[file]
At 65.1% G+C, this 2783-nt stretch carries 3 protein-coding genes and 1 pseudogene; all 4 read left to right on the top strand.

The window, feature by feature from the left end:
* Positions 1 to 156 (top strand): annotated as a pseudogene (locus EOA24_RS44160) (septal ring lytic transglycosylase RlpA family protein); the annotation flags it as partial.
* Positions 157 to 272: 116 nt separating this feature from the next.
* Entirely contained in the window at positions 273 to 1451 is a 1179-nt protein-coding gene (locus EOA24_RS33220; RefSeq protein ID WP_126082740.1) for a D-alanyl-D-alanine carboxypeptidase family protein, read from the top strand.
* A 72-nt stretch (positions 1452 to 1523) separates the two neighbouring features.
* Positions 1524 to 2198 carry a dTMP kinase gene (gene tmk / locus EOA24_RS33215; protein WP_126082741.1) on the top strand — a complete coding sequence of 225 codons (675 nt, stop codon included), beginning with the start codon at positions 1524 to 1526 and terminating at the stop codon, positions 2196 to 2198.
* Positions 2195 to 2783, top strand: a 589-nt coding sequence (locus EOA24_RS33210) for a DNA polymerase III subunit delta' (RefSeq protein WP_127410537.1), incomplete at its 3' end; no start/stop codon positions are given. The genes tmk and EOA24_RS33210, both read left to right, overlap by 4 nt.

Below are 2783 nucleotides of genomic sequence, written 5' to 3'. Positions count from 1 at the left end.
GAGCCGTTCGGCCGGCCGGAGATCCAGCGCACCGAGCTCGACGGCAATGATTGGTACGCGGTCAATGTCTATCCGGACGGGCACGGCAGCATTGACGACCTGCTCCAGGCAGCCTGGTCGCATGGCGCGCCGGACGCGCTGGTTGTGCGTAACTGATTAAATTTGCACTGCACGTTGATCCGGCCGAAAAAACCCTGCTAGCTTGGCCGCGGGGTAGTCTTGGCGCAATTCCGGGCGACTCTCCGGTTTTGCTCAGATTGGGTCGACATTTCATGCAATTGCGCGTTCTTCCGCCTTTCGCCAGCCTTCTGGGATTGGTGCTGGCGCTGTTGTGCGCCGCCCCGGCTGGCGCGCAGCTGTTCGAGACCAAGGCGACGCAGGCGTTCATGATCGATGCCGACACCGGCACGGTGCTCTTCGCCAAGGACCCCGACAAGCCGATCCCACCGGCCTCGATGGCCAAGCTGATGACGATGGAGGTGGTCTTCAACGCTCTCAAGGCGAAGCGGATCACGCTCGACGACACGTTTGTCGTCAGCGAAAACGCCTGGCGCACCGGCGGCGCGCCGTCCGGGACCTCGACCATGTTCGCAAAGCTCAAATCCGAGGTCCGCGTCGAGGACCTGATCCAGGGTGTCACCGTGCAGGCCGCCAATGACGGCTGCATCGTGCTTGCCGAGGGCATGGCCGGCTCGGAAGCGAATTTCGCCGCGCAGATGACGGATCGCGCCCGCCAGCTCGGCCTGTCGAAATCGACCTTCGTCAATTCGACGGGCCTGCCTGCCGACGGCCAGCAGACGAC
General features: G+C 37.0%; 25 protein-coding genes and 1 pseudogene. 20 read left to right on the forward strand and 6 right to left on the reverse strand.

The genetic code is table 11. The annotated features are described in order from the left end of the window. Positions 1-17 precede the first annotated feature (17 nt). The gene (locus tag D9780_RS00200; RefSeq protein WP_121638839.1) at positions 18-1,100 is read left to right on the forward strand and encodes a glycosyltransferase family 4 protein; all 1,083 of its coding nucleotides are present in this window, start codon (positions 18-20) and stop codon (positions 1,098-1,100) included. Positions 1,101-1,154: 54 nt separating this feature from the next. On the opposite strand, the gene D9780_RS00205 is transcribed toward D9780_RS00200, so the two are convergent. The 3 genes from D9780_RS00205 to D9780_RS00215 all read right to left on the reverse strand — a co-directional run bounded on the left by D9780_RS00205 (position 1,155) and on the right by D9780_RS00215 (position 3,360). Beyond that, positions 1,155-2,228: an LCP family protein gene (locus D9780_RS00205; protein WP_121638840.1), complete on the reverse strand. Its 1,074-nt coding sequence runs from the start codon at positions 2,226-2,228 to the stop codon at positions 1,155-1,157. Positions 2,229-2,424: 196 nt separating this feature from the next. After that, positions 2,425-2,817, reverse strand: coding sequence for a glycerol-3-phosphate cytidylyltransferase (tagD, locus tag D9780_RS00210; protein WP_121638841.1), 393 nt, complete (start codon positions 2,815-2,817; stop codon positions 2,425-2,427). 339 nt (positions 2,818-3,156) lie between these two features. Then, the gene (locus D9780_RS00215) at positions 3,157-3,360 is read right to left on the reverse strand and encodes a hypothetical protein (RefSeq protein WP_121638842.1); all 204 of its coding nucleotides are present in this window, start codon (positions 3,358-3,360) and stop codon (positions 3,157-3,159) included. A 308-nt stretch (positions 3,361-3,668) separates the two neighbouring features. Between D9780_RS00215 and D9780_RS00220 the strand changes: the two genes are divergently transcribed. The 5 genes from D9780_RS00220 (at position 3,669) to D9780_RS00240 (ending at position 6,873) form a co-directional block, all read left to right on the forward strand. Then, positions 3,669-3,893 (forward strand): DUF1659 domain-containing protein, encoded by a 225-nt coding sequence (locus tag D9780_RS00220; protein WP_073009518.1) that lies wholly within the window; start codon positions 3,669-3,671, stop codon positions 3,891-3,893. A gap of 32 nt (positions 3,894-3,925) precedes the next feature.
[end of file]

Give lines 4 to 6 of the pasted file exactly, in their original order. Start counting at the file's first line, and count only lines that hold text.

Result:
* Positions 157 to 272: 116 nt separating this feature from the next.
* Entirely contained in the window at positions 273 to 1451 is a 1179-nt protein-coding gene (locus EOA24_RS33220; RefSeq protein ID WP_126082740.1) for a D-alanyl-D-alanine carboxypeptidase family protein, read from the top strand.
* A 72-nt stretch (positions 1452 to 1523) separates the two neighbouring features.